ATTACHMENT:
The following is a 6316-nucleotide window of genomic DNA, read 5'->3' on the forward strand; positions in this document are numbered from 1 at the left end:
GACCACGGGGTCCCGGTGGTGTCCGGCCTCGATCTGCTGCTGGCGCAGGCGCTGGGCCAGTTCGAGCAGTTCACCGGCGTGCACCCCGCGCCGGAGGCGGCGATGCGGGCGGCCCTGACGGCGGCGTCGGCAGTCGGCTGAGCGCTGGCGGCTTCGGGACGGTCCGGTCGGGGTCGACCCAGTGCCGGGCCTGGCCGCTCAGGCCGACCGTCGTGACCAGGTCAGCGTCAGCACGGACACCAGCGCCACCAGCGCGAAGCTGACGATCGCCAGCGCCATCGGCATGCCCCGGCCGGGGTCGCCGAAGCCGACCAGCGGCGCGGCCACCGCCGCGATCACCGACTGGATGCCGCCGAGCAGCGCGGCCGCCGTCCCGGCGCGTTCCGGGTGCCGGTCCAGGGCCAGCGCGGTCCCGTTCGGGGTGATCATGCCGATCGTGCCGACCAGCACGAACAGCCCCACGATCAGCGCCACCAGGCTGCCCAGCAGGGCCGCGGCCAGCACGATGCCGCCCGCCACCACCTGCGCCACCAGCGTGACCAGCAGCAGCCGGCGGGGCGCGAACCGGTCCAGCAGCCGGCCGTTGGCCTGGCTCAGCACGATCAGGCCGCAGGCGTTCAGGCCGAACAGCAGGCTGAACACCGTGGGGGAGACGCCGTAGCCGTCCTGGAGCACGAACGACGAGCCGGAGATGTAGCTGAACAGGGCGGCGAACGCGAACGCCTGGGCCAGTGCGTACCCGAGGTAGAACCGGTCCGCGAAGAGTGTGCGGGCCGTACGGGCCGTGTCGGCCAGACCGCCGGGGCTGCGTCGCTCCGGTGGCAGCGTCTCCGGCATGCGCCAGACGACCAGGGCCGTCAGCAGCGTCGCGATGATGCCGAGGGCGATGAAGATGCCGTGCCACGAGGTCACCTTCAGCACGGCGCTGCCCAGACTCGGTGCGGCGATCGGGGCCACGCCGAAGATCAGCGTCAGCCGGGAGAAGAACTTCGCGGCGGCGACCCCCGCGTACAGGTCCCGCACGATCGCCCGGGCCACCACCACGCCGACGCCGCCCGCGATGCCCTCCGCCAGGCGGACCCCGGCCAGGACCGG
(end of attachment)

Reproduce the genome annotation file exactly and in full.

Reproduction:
The following is a 6316-nucleotide window of genomic DNA, read 5'->3' on the forward strand; positions in this document are numbered from 1 at the left end:
GACCACGGGGTCCCGGTGGTGTCCGGCCTCGATCTGCTGCTGGCGCAGGCGCTGGGCCAGTTCGAGCAGTTCACCGGCGTGCACCCCGCGCCGGAGGCGGCGATGCGGGCGGCCCTGACGGCGGCGTCGGCAGTCGGCTGAGCGCTGGCGGCTTCGGGACGGTCCGGTCGGGGTCGACCCAGTGCCGGGCCTGGCCGCTCAGGCCGACCGTCGTGACCAGGTCAGCGTCAGCACGGACACCAGCGCCACCAGCGCGAAGCTGACGATCGCCAGCGCCATCGGCATGCCCCGGCCGGGGTCGCCGAAGCCGACCAGCGGCGCGGCCACCGCCGCGATCACCGACTGGATGCCGCCGAGCAGCGCGGCCGCCGTCCCGGCGCGTTCCGGGTGCCGGTCCAGGGCCAGCGCGGTCCCGTTCGGGGTGATCATGCCGATCGTGCCGACCAGCACGAACAGCCCCACGATCAGCGCCACCAGGCTGCCCAGCAGGGCCGCGGCCAGCACGATGCCGCCCGCCACCACCTGCGCCACCAGCGTGACCAGCAGCAGCCGGCGGGGCGCGAACCGGTCCAGCAGCCGGCCGTTGGCCTGGCTCAGCACGATCAGGCCGCAGGCGTTCAGGCCGAACAGCAGGCTGAACACCGTGGGGGAGACGCCGTAGCCGTCCTGGAGCACGAACGACGAGCCGGAGATGTAGCTGAACAGGGCGGCGAACGCGAACGCCTGGGCCAGTGCGTACCCGAGGTAGAACCGGTCCGCGAAGAGTGTGCGGGCCGTACGGGCCGTGTCGGCCAGACCGCCGGGGCTGCGTCGCTCCGGTGGCAGCGTCTCCGGCATGCGCCAGACGACCAGGGCCGTCAGCAGCGTCGCGATGATGCCGAGGGCGATGAAGATGCCGTGCCACGAGGTCACCTTCAGCACGGCGCTGCCCAGACTCGGTGCGGCGATCGGGGCCACGCCGAAGATCAGCGTCAGCCGGGAGAAGAACTTCGCGGCGGCGACCCCCGCGTACAGGTCCCGCACGATCGCCCGGGCCACCACCACGCCGACGCCGCCCGCGATGCCCTCCGCCAGGCGGACCCCGGCCAGGACCGG